No one has given anything to the Lord unless they understand that all they have has been given to them by Him. Their response is to give as He directs with a glad and willing heart. If the motive is anything else then it will not result in a sense of God’s presence. A sense of duty performed or self-satisfaction is no substitute for giving with a willing heart and it will not have the desired outcome of God’s presence.

Paul writes that the churches of Macedonia gave “according to their ability, yes and beyond their ability, they were freely willing, imploring us with much urgency that we should receive the gift and the fellowship of the ministering to the saints. And not only as we had hoped, but they first gave themselves to the Lord, and then to us by the will of God” (2 Corinthians 8:3-5).

The people of Israel did this, even giving more than required, and the sanctuary was built and God dwelt among them. When we give from the heart desiring God Himself He will manifest Himself to us and we shall know His presence now and be confident of His physical presence in the resurrection when He creates all things new.

Relational Faith

“In what way have we despised Your Name?” (Malachi 1:6)

An enduring plague of humanity is our failure to recognise our true condition and this applies to Christians as well. The verse quoted above has been thought or said by multitudes through history when challenged regarding their walk with the Lord. It spills over our lips because we are in the dark regarding the holy ways of our Lord and our own fallen state.

Israel was going through all the outward evidences of a true relationship with God but their heart was not in it. Their heart was not in their worship of the Lord and this led to lying to and robbing the Lord. They thought He would not notice that they were robbing Him of true worship. Counterfeit worship does not measure up or please the Lord.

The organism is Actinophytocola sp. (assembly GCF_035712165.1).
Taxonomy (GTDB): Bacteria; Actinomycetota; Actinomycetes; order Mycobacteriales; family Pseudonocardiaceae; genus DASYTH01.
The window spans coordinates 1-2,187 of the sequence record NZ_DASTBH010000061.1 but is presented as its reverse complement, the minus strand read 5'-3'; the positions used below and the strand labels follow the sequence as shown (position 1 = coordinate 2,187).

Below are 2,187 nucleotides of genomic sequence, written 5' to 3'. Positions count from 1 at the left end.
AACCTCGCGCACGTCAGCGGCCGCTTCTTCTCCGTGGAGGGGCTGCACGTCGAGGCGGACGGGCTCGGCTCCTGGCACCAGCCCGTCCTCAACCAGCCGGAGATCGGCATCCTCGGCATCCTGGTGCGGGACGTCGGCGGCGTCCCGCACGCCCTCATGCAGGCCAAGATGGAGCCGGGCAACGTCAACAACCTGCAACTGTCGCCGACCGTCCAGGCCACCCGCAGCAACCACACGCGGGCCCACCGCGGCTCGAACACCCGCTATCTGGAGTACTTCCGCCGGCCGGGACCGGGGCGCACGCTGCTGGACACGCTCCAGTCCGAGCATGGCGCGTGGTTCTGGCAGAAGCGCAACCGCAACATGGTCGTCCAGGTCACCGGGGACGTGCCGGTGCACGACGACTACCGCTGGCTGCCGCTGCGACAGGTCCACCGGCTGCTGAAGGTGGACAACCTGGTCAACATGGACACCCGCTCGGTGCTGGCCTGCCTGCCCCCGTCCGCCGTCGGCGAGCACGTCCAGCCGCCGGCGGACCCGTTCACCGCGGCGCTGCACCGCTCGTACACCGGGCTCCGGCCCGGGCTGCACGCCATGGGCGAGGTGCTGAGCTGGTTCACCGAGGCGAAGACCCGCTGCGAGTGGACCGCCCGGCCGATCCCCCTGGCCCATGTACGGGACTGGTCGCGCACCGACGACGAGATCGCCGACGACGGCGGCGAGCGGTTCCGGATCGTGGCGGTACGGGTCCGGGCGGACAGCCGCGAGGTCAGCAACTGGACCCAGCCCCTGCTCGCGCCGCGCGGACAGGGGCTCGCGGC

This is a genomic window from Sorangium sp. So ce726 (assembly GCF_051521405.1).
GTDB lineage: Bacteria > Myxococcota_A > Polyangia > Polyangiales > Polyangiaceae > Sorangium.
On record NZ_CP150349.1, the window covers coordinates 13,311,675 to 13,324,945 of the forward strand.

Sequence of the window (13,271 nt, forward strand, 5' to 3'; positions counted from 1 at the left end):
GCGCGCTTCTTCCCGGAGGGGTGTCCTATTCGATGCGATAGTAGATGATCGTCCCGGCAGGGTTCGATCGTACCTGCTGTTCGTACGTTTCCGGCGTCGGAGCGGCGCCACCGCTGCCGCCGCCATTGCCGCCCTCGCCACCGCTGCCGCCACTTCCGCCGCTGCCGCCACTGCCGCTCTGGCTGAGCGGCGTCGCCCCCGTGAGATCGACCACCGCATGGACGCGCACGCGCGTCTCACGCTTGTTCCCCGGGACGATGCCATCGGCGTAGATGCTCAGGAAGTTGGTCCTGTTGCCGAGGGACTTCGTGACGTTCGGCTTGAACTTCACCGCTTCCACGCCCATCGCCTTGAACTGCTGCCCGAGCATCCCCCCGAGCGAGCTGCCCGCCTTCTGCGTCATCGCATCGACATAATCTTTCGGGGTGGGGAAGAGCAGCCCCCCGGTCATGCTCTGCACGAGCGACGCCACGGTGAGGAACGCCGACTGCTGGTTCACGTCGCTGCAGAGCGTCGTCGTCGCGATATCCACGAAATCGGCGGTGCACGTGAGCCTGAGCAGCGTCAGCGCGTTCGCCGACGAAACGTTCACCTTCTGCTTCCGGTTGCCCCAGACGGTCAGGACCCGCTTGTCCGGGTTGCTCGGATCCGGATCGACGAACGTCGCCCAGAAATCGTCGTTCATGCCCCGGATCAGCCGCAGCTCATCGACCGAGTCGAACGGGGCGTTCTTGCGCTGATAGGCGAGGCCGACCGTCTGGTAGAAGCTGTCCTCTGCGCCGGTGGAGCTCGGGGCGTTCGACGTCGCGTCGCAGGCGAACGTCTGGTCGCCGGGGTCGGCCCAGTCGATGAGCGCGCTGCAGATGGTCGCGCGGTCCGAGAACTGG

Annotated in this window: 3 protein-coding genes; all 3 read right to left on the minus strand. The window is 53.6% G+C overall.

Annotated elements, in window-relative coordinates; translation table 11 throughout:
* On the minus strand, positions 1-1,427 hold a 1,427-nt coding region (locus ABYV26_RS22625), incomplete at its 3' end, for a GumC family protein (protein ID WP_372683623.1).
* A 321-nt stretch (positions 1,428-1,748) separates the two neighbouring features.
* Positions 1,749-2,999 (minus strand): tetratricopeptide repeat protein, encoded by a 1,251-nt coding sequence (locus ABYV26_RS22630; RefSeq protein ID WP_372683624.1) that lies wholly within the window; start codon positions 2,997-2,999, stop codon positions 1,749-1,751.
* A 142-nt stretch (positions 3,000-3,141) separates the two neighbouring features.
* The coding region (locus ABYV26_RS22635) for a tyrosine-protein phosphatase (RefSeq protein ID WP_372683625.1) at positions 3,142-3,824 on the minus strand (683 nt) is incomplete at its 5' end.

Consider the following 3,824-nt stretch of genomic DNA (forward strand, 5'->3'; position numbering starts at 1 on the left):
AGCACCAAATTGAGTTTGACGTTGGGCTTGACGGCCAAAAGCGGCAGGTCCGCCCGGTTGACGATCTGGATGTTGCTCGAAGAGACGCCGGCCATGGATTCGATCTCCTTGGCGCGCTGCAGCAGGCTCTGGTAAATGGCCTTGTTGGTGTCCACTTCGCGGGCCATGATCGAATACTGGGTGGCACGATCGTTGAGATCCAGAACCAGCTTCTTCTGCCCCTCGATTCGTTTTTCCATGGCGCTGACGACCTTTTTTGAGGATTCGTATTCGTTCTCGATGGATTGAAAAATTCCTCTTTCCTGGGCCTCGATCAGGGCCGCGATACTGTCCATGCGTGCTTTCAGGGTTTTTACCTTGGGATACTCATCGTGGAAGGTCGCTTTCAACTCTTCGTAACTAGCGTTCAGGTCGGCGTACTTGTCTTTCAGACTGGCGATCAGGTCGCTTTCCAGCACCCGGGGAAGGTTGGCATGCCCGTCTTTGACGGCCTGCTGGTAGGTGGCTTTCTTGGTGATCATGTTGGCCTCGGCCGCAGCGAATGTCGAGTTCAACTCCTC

They were despising the name of the Lord by giving Him less than the best. The animal sacrifices that were supposed to picture the sinless Christ were blind, lame or sick (1:8). The corruption of the image revealed that their worship was also corrupt and unacceptable. If we spend time with the Lord or give time to ministry to others only if we have spare time and there is nothing else to do, and we only give money if there is anything left over after we have spent on ourselves, are we not also despising His name?

Among other revelations of Israel’s falling short in Malachi is that they did not trust the Lord to provide for them (3:8-10). In order to ensure sufficient for their future Israel did not give the tithe to the Lord and short changed Him in their offerings and sacrifices. God says they were robbing Him (v 8) but also robbing themselves (v 10).

The matter of giving of time and money is closely related to faith and trust in the Lord. Giving is not a legalistic requirement, it is relational. Paul records that some believers had given “according to their ability, yes, and beyond their ability, they were freely willing … but they first gave themselves to the Lord” (2 Corinthians 8:3, 5). They did this because of the relationship they had with Jesus Christ not because of some religious requirement. They trusted their tomorrow in His hands.